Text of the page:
“Russia and Poland are in top place in the hooligan chart. England has dropped down a long way.”
Andrei Malosolov, Jun 15, 2016
It had gone into something of a hibernating state, but it is clear that the European Football Championship in France is being made an example of by that scourge of sport, the football hooligan.
The modus operandi of such a figure is simple enough; organised, directed and coordinated, they strike at venues, agitate spectators and rile the authorities. They form a fifth column of violence and engagement, finding the activities on the pitch less relevant than what happens off it. Crowds provide the honey pots for their beelike activity. Codes of violent engagement are applied.
In the hooligan cosmos, a pecking order also exists. Just as teams compete for positions in league tables, hooligans also hope they will get the top spot. How they measure this, apart from noise and cracked skulls, is hard to say.
Within such communities, some groups are feared over others. Exploits are celebrated; triumphs are noted with hagiographic dedication. There are also deep seated rivalries, a competitive savagery that sees such figures as Alexander Shprygin, a superstar of the circuit, dominate.
As a supporter of Moscow’s CSKA football club, named Alexei, explained to the BBC, the violence in Marseille “showed who is the most important among hooligans.”
When such a figure initiates attacks, he does not do so by halves. The whole gamut is embraced, a rush of blood and viscera possibly involving death. Marseille prosecutor Brice Robin is even considering whether an attack on two England fans ahead of the 1-1 draw with Russia was attempted murder.
Shprygin was among 20 Russian fans being deported in the wake of the Marseille melees. Three other Russian fans received jail sentences for up to two years. This situation has an inevitable political sting. Sentiments in European sporting circles regarding Russia have not been glowing.
Performances on the athletics track are quizzed as being the outcomes of state-sponsored doping efforts. Some of Russia’s football supporters are deemed the spears by which to press home nationalist intimidation in foreign arenas. The BBC has gone so far as to claim that Shprygin’s All-Russia Supporters Union has the green light of support from the Kremlin, a case of the strongman Vladimir Putin supporting other “strong men”.
The response to the Russian hooligans from home, for that reason, has been mixed. The Russian Football Union has been expressing its regrets, keeping up the necessary appearances. Other officials have preferred to celebrate them as macho warriors, with their deeds those of “real men” (BBC News, Jun 15).
Such individuals see sporting violence as a normal, even necessary activity. “I don’t see anything wrong with the fans fighting,” claimed Igor Lebedev of the lower house of Russia’s federal assembly and Russia’s Football Union executive committee. “Quite the opposite, well done lads, keep it up!”
Lebedev has gone so far as to argue that the football fan never goes to a match not expecting violence. His ratio on that score is imaginatively high: nine out of ten. In a priestly tone of dispensation, he suggests that Russians “forgive and understand our fans.”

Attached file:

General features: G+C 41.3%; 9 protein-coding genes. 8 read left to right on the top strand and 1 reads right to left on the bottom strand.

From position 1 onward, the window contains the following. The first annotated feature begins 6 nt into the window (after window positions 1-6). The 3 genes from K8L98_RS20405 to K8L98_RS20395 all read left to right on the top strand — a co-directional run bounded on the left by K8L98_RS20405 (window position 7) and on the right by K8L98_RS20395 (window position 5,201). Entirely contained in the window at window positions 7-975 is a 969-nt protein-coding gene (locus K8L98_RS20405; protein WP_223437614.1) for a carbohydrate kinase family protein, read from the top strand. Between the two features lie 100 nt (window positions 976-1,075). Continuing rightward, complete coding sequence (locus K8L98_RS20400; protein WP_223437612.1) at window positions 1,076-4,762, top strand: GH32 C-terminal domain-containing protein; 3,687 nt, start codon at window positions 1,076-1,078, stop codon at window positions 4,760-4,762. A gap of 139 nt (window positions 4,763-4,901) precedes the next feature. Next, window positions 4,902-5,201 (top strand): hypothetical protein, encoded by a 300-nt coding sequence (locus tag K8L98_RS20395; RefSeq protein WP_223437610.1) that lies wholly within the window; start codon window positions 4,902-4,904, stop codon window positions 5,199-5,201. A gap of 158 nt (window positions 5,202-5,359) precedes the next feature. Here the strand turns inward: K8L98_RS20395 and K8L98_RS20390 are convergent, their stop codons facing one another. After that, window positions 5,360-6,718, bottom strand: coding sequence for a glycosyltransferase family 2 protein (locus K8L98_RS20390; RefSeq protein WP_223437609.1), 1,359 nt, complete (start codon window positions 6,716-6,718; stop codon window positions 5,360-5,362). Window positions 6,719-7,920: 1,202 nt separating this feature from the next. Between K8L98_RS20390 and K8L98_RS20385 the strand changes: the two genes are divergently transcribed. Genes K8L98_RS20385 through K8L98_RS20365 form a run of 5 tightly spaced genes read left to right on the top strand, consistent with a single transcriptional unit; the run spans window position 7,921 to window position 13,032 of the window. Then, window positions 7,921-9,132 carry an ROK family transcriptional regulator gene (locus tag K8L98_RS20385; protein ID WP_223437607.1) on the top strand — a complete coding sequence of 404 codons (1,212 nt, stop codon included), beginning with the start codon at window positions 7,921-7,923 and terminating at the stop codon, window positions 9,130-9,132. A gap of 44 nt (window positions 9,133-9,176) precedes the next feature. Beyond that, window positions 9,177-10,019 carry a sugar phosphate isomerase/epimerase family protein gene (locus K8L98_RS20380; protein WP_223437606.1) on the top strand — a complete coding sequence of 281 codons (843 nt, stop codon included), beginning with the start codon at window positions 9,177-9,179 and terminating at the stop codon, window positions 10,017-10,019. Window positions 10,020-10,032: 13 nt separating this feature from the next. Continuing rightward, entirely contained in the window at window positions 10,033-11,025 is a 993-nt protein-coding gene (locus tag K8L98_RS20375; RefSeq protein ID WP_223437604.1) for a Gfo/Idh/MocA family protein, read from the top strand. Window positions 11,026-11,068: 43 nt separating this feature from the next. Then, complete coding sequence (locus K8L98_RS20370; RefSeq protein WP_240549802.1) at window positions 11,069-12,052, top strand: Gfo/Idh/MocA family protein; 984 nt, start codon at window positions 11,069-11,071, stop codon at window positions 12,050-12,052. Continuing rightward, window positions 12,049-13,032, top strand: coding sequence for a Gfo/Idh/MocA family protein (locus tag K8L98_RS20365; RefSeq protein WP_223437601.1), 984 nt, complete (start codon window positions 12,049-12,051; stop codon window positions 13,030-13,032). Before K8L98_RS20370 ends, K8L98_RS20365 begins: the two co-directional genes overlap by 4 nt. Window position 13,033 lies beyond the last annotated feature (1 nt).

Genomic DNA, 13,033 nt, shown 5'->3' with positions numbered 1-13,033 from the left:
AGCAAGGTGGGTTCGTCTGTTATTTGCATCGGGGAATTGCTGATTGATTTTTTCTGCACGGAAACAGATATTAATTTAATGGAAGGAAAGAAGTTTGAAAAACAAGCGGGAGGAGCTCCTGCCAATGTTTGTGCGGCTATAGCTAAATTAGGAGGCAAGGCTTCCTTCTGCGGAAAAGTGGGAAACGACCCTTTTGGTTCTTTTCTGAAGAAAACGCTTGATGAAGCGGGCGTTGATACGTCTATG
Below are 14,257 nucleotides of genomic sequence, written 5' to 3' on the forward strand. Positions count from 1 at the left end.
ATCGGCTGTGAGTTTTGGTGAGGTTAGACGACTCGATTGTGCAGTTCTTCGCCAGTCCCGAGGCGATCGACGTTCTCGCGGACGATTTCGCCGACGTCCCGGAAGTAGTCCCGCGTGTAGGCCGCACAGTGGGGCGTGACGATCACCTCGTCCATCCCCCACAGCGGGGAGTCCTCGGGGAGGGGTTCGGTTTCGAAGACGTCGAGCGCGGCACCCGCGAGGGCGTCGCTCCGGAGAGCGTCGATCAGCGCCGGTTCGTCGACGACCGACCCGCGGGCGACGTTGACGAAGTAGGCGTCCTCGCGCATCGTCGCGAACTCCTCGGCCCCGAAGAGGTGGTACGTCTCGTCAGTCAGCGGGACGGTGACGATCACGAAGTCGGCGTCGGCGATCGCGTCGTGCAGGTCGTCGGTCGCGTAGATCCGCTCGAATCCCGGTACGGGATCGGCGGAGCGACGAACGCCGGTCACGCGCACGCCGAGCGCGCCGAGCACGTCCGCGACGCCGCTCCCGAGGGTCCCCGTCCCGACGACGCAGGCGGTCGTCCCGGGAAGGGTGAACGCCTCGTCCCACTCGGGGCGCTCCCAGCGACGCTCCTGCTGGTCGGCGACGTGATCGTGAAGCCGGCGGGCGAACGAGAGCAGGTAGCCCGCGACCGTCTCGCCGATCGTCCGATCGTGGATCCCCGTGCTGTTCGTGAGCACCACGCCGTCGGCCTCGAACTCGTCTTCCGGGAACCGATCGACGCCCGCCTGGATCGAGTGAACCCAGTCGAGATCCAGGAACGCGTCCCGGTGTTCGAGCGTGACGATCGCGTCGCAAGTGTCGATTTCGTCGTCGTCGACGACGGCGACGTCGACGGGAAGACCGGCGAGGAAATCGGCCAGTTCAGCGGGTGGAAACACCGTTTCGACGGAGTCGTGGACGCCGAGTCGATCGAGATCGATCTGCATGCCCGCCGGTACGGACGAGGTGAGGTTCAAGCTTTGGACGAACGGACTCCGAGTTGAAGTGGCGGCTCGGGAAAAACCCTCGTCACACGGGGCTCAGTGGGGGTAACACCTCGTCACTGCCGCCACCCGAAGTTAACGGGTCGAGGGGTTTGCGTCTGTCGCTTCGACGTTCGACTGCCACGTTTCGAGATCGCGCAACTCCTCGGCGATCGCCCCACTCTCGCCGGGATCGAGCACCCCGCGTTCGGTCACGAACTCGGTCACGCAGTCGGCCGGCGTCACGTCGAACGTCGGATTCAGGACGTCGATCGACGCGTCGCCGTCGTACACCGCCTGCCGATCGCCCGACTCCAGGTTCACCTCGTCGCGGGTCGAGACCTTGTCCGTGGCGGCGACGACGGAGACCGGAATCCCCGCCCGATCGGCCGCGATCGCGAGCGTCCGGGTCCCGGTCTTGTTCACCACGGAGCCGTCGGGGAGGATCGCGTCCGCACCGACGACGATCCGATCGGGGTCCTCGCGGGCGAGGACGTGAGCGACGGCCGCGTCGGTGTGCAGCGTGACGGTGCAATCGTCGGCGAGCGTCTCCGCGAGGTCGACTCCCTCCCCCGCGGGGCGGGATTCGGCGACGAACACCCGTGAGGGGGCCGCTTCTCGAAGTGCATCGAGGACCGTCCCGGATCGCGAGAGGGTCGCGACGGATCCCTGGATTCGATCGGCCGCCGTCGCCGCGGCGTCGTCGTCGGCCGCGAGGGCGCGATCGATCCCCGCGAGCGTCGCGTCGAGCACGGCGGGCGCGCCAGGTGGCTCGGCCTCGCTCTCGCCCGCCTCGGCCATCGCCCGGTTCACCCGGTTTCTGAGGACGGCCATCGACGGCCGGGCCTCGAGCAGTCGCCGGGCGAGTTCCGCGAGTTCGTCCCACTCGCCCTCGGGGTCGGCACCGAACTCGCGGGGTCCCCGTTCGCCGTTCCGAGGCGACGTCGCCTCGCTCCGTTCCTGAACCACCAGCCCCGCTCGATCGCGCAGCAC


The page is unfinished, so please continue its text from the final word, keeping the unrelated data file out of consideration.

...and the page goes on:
It did not take long for the Russian Foreign Ministry to issue a statement to the effect that further moves upon Russians fans might stoke “anti-Russian sentiments.” Deputy Foreign Minister Arkady Dvorkovich has tried to be reassuring, quoted in the Tass news agency as claiming that various blacklists of suspected hooligans are being drawn up ahead of the 2018 World Cup.
Russia should not be singled out as the ultra bogeyman in this affair. The hooligan league tables continue to have traditional contenders for top mantle. The city of Lille saw 36 arrests on Wednesday, with 16 taken to hospital following violent scrapping by England supporters. They, however, are being left behind.
Such a point has been made by some Russian supporters that they have had excellent teachers in the school of football violence. “In the 70s and 80s everyone would bow down before the English,” explained Alexei. “Now there are different hooligans. These are different times.” The pupils have surpassed the masters.
This different hooligan is a different breed, one seemingly trimmer, and importantly, more sober, than the English type a generation before. They are fitness fanatics who follow what Andrew Malosolov of the Russia’s Fans’ Union considers “a very healthy way of life”.
The ultimate penalty for such behaviour is the penalisation of sport itself. The behaviour of the fans as ambassadors for their team provides the yardstick upon which authorities can manage games.
The sinister events of Euro 2016 suggest that such control may entail disqualification and suspension. Russia has received a suspended disqualification and warning, while England has also been rebuked.
A football tournament without football teams is a sad one indeed, but we are bearing witness to a different world, one where football performance is secondary to an angry, tribal expression of testosterone and machismo.
Dr. Binoy Kampmark was a Commonwealth Scholar at Selwyn College, Cambridge. He lectures at RMIT University, Melbourne. Email: firstname.lastname@example.org